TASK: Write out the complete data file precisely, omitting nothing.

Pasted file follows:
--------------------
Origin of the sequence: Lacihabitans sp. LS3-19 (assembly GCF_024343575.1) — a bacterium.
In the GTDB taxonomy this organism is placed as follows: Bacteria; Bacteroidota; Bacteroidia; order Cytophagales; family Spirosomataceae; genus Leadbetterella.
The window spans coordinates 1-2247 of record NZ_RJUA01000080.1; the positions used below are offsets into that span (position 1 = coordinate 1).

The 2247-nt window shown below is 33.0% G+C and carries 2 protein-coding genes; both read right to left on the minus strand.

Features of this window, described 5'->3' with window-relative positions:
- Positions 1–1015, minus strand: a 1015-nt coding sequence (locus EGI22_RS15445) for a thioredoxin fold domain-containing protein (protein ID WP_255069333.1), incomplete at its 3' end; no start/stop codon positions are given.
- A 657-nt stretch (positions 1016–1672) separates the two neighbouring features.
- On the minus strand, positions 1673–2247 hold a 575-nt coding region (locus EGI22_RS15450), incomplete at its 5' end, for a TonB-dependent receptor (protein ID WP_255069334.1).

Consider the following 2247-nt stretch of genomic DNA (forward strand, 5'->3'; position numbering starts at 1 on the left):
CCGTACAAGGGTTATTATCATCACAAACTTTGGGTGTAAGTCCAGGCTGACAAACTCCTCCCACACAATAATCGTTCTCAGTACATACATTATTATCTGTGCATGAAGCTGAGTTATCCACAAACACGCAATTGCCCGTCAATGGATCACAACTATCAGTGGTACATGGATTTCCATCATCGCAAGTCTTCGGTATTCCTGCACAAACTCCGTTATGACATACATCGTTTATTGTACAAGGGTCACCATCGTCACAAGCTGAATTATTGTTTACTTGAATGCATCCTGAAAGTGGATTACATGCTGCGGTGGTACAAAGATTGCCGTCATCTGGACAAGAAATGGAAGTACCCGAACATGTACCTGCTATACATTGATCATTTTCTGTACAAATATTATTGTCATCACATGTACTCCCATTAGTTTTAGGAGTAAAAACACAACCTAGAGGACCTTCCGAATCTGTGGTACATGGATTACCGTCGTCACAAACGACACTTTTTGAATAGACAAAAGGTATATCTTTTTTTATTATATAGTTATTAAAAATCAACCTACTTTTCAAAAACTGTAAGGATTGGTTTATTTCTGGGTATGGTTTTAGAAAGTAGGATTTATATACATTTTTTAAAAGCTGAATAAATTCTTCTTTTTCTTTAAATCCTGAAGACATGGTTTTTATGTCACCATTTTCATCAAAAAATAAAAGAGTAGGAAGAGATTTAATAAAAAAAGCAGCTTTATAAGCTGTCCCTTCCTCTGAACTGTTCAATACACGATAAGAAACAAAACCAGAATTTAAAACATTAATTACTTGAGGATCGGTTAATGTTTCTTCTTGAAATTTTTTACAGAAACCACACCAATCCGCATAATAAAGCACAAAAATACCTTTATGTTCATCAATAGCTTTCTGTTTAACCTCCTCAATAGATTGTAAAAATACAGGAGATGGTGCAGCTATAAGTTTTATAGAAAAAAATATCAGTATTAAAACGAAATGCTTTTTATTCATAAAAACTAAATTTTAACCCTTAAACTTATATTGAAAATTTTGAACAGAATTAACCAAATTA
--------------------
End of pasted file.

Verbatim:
Origin of the sequence: Lacihabitans sp. LS3-19 (assembly GCF_024343575.1) — a bacterium.
In the GTDB taxonomy this organism is placed as follows: Bacteria; Bacteroidota; Bacteroidia; order Cytophagales; family Spirosomataceae; genus Leadbetterella.
The window spans coordinates 1-2247 of record NZ_RJUA01000080.1; the positions used below are offsets into that span (position 1 = coordinate 1).

The 2247-nt window shown below is 33.0% G+C and carries 2 protein-coding genes; both read right to left on the minus strand.

Features of this window, described 5'->3' with window-relative positions:
- Positions 1–1015, minus strand: a 1015-nt coding sequence (locus EGI22_RS15445) for a thioredoxin fold domain-containing protein (protein ID WP_255069333.1), incomplete at its 3' end; no start/stop codon positions are given.
- A 657-nt stretch (positions 1016–1672) separates the two neighbouring features.
- On the minus strand, positions 1673–2247 hold a 575-nt coding region (locus EGI22_RS15450), incomplete at its 5' end, for a TonB-dependent receptor (protein ID WP_255069334.1).

Consider the following 2247-nt stretch of genomic DNA (forward strand, 5'->3'; position numbering starts at 1 on the left):
CCGTACAAGGGTTATTATCATCACAAACTTTGGGTGTAAGTCCAGGCTGACAAACTCCTCCCACACAATAATCGTTCTCAGTACATACATTATTATCTGTGCATGAAGCTGAGTTATCCACAAACACGCAATTGCCCGTCAATGGATCACAACTATCAGTGGTACATGGATTTCCATCATCGCAAGTCTTCGGTATTCCTGCACAAACTCCGTTATGACATACATCGTTTATTGTACAAGGGTCACCATCGTCACAAGCTGAATTATTGTTTACTTGAATGCATCCTGAAAGTGGATTACATGCTGCGGTGGTACAAAGATTGCCGTCATCTGGACAAGAAATGGAAGTACCCGAACATGTACCTGCTATACATTGATCATTTTCTGTACAAATATTATTGTCATCACATGTACTCCCATTAGTTTTAGGAGTAAAAACACAACCTAGAGGACCTTCCGAATCTGTGGTACATGGATTACCGTCGTCACAAACGACACTTTTTGAATAGACAAAAGGTATATCTTTTTTTATTATATAGTTATTAAAAATCAACCTACTTTTCAAAAACTGTAAGGATTGGTTTATTTCTGGGTATGGTTTTAGAAAGTAGGATTTATATACATTTTTTAAAAGCTGAATAAATTCTTCTTTTTCTTTAAATCCTGAAGACATGGTTTTTATGTCACCATTTTCATCAAAAAATAAAAGAGTAGGAAGAGATTTAATAAAAAAAGCAGCTTTATAAGCTGTCCCTTCCTCTGAACTGTTCAATACACGATAAGAAACAAAACCAGAATTTAAAACATTAATTACTTGAGGATCGGTTAATGTTTCTTCTTGAAATTTTTTACAGAAACCACACCAATCCGCATAATAAAGCACAAAAATACCTTTATGTTCATCAATAGCTTTCTGTTTAACCTCCTCAATAGATTGTAAAAATACAGGAGATGGTGCAGCTATAAGTTTTATAGAAAAAAATATCAGTATTAAAACGAAATGCTTTTTATTCATAAAAACTAAATTTTAACCCTTAAACTTATATTGAAAATTTTGAACAGAATTAACCAAATTA